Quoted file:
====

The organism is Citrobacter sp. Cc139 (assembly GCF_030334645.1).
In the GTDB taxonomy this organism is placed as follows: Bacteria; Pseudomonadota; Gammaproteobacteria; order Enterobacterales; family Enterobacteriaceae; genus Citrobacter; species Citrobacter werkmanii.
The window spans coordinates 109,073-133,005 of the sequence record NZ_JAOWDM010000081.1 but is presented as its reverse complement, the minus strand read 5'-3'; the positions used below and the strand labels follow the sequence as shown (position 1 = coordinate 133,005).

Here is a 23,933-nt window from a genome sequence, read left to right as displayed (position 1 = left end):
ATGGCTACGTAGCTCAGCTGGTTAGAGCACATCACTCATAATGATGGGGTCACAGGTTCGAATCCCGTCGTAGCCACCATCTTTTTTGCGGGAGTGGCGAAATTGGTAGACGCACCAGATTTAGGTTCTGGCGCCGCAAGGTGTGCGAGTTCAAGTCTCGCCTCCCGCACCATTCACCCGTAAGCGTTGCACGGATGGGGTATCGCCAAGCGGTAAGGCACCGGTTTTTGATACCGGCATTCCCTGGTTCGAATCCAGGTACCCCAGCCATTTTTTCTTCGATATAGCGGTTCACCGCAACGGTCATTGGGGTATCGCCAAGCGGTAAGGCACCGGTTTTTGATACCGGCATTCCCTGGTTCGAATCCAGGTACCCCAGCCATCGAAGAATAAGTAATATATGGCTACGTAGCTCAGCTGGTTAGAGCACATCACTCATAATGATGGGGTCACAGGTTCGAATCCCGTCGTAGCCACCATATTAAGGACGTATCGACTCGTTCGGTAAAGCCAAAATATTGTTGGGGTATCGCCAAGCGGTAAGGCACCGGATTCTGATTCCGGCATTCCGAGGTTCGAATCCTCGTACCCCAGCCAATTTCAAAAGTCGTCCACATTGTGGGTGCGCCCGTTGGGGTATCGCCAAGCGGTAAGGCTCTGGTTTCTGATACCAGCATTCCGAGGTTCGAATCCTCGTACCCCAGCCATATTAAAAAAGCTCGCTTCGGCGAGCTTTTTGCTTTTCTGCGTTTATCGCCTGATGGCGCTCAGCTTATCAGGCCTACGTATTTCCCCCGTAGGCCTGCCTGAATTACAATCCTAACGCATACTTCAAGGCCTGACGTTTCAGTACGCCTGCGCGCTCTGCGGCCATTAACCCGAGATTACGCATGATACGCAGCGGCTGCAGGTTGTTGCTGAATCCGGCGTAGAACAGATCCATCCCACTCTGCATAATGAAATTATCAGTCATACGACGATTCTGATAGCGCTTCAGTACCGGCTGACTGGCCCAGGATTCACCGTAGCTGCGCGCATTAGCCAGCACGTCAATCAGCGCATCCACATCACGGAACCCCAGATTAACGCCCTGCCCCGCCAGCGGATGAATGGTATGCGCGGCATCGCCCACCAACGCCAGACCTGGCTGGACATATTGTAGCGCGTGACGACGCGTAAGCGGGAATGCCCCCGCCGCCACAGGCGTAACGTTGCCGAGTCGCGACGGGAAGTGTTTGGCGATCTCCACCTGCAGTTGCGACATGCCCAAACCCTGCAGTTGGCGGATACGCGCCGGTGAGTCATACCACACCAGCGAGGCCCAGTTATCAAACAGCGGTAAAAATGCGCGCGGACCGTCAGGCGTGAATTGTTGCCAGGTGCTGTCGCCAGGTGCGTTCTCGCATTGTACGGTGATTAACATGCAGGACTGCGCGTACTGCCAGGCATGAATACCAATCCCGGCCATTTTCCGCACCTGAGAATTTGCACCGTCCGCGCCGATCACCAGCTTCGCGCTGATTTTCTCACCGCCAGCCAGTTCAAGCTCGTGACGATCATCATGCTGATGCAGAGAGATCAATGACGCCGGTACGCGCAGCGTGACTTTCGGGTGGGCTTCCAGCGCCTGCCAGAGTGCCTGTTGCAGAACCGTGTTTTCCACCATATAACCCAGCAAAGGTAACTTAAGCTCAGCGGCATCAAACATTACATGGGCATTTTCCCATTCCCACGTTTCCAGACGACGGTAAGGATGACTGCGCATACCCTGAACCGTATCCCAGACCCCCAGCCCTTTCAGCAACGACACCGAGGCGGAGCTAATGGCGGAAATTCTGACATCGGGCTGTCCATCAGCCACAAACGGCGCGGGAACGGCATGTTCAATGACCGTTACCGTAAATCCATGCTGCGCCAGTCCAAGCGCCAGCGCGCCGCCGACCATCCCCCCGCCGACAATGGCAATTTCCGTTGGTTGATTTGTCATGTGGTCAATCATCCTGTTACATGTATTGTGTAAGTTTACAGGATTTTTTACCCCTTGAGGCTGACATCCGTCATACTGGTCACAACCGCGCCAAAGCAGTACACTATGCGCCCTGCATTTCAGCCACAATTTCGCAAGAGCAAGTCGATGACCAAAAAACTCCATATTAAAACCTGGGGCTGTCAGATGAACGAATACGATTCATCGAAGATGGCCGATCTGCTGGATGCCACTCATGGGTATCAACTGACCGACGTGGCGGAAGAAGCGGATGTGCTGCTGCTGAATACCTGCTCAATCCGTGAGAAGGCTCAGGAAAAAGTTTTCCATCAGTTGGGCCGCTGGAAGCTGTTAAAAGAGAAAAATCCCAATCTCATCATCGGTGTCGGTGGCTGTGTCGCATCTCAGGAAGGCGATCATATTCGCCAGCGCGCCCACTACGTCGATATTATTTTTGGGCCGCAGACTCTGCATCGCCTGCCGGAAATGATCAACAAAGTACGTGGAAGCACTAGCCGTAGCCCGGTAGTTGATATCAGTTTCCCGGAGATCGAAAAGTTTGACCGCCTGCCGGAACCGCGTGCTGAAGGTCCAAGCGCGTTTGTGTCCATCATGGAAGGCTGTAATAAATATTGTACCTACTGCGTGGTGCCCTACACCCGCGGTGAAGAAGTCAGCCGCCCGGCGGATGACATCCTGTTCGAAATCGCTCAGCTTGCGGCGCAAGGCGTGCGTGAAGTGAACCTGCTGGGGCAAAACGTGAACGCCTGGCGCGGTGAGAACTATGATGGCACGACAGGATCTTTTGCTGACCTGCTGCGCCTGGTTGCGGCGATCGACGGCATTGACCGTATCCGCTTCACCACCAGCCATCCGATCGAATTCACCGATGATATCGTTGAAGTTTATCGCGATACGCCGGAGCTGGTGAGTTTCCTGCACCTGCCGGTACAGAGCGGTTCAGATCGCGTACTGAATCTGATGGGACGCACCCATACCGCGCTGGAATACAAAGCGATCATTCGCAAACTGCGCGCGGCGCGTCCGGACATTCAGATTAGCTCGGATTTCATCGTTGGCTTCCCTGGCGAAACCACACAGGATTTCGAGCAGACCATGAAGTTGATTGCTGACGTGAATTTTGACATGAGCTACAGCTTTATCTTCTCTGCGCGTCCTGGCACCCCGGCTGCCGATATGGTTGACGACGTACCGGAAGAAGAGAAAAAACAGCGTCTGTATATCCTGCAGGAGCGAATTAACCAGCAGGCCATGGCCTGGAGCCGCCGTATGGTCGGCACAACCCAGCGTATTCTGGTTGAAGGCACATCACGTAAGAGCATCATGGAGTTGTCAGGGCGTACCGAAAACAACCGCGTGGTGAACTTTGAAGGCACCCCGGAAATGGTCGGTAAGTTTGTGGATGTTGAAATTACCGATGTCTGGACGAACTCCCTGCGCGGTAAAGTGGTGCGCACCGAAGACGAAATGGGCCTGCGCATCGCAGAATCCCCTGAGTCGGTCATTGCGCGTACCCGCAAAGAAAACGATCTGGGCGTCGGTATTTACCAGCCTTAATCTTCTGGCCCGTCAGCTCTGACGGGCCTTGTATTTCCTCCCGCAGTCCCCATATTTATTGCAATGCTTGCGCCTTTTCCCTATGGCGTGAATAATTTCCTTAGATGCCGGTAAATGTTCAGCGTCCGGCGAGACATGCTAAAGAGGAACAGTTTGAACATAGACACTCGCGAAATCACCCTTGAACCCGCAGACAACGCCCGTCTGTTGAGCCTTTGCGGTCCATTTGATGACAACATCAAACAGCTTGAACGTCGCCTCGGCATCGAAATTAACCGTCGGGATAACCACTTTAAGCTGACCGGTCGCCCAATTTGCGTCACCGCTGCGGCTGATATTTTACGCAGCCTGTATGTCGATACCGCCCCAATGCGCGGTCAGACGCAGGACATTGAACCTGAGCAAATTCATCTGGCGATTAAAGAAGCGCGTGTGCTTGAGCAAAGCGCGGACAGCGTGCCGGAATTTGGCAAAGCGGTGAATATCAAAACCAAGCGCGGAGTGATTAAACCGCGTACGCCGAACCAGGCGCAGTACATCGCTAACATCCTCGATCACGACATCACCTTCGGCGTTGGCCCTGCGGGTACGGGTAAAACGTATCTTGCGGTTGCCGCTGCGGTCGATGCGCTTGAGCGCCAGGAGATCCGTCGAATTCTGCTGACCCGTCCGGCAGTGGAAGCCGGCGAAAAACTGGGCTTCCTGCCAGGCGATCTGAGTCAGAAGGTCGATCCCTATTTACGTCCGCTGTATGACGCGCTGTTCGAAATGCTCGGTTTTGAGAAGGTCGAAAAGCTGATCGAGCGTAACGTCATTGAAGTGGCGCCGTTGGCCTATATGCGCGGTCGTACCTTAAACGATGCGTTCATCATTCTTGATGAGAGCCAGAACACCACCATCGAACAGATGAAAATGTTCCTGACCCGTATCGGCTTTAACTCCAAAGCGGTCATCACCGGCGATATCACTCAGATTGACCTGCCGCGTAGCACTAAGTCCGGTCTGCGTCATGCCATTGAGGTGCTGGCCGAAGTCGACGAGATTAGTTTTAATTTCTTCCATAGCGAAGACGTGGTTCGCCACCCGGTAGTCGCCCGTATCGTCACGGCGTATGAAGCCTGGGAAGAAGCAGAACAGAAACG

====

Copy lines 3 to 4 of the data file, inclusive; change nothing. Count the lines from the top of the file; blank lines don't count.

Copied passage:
The window spans coordinates 109,073-133,005 of the sequence record NZ_JAOWDM010000081.1 but is presented as its reverse complement, the minus strand read 5'-3'; the positions used below and the strand labels follow the sequence as shown (position 1 = coordinate 133,005).

Here is a 23,933-nt window from a genome sequence, read left to right as displayed (position 1 = left end):